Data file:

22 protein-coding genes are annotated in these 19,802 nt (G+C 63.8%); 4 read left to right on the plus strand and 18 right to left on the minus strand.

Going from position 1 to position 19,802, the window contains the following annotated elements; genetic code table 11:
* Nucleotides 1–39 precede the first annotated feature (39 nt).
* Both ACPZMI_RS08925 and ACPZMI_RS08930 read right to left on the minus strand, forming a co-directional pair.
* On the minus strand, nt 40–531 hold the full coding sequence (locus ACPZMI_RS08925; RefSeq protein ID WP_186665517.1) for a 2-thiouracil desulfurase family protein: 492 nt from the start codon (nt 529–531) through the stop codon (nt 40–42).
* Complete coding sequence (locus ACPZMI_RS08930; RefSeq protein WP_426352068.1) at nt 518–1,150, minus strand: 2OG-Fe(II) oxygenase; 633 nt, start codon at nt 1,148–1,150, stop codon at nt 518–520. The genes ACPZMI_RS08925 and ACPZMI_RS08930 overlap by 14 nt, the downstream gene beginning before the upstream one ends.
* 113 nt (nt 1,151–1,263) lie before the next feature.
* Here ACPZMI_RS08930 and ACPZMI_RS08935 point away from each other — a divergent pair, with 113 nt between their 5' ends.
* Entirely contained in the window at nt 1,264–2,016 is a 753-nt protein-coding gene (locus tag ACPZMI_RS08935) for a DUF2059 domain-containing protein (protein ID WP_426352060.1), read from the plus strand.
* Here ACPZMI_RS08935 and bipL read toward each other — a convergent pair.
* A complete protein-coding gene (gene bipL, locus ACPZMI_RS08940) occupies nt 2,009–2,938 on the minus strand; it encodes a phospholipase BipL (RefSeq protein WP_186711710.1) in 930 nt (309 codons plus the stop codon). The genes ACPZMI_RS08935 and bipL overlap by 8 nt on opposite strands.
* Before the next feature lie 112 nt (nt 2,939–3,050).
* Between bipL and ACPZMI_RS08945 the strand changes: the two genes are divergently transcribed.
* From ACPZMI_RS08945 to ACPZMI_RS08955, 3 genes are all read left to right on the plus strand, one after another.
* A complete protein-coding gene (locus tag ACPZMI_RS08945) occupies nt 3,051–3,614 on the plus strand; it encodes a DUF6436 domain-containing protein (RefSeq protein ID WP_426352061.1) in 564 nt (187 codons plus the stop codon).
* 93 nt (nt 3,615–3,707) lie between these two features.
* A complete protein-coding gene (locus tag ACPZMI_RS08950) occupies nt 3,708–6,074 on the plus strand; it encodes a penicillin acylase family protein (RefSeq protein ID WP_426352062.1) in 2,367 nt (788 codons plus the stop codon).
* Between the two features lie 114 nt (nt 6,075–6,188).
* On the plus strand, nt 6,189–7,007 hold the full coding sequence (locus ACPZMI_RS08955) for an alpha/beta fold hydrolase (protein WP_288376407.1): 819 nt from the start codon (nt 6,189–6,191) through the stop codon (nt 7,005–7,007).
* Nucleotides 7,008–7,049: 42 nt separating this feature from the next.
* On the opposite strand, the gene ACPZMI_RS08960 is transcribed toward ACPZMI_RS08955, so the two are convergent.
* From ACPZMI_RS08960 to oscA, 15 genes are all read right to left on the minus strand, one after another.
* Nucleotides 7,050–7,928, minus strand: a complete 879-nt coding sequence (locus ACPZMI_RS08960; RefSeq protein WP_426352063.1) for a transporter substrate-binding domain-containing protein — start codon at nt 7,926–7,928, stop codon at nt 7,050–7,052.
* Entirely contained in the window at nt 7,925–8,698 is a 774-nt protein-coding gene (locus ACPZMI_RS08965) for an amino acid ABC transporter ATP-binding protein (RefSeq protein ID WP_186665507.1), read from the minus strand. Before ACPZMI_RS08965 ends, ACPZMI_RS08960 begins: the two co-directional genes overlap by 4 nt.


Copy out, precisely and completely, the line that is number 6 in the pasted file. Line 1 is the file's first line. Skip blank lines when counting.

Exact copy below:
* Complete coding sequence (locus ACPZMI_RS08930; RefSeq protein WP_426352068.1) at nt 518–1,150, minus strand: 2OG-Fe(II) oxygenase; 633 nt, start codon at nt 1,148–1,150, stop codon at nt 518–520. The genes ACPZMI_RS08925 and ACPZMI_RS08930 overlap by 14 nt, the downstream gene beginning before the upstream one ends.